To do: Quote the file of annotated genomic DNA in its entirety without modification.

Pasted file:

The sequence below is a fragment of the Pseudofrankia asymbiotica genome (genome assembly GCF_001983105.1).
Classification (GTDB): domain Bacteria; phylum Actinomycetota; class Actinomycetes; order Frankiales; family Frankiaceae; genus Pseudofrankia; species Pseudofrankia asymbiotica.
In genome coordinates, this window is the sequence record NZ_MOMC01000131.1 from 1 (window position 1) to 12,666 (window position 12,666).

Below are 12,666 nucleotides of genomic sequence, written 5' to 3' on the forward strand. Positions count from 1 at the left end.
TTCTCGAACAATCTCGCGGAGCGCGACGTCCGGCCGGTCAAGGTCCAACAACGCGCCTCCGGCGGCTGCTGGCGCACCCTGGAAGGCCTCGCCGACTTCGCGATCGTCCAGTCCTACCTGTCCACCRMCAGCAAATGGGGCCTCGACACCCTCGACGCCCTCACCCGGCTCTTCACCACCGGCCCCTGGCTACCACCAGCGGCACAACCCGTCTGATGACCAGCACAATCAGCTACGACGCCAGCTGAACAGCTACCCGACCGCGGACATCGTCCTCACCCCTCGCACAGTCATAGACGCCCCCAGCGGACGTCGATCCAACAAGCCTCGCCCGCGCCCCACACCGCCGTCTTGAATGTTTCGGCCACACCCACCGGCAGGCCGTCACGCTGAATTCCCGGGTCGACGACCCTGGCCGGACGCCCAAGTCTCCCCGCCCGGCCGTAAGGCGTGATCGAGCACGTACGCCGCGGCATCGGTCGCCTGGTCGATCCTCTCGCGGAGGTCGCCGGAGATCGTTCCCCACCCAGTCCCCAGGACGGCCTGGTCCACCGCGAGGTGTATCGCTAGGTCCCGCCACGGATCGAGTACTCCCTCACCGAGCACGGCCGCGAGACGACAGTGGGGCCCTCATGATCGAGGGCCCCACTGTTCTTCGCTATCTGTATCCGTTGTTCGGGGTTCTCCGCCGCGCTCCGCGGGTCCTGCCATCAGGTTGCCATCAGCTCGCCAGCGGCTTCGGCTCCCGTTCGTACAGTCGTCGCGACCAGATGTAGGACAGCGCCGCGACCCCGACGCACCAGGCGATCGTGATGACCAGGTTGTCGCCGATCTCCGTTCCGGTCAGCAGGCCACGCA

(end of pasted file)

The sequence below is a fragment of the Pseudofrankia asymbiotica genome (genome assembly GCF_001983105.1).
Classification (GTDB): domain Bacteria; phylum Actinomycetota; class Actinomycetes; order Frankiales; family Frankiaceae; genus Pseudofrankia; species Pseudofrankia asymbiotica.
In genome coordinates, this window is the sequence record NZ_MOMC01000131.1 from 1 (window position 1) to 12,666 (window position 12,666).

Below are 12,666 nucleotides of genomic sequence, written 5' to 3' on the forward strand. Positions count from 1 at the left end.
TTCTCGAACAATCTCGCGGAGCGCGACGTCCGGCCGGTCAAGGTCCAACAACGCGCCTCCGGCGGCTGCTGGCGCACCCTGGAAGGCCTCGCCGACTTCGCGATCGTCCAGTCCTACCTGTCCACCRMCAGCAAATGGGGCCTCGACACCCTCGACGCCCTCACCCGGCTCTTCACCACCGGCCCCTGGCTACCACCAGCGGCACAACCCGTCTGATGACCAGCACAATCAGCTACGACGCCAGCTGAACAGCTACCCGACCGCGGACATCGTCCTCACCCCTCGCACAGTCATAGACGCCCCCAGCGGACGTCGATCCAACAAGCCTCGCCCGCGCCCCACACCGCCGTCTTGAATGTTTCGGCCACACCCACCGGCAGGCCGTCACGCTGAATTCCCGGGTCGACGACCCTGGCCGGACGCCCAAGTCTCCCCGCCCGGCCGTAAGGCGTGATCGAGCACGTACGCCGCGGCATCGGTCGCCTGGTCGATCCTCTCGCGGAGGTCGCCGGAGATCGTTCCCCACCCAGTCCCCAGGACGGCCTGGTCCACCGCGAGGTGTATCGCTAGGTCCCGCCACGGATCGAGTACTCCCTCACCGAGCACGGCCGCGAGACGACAGTGGGGCCCTCATGATCGAGGGCCCCACTGTTCTTCGCTATCTGTATCCGTTGTTCGGGGTTCTCCGCCGCGCTCCGCGGGTCCTGCCATCAGGTTGCCATCAGCTCGCCAGCGGCTTCGGCTCCCGTTCGTACAGTCGTCGCGACCAGATGTAGGACAGCGCCGCGACCCCGACGCACCAGGCGATCGTGATGACCAGGTTGTCGCCGATCTCCGTTCCGGTCAGCAGGCCACGCA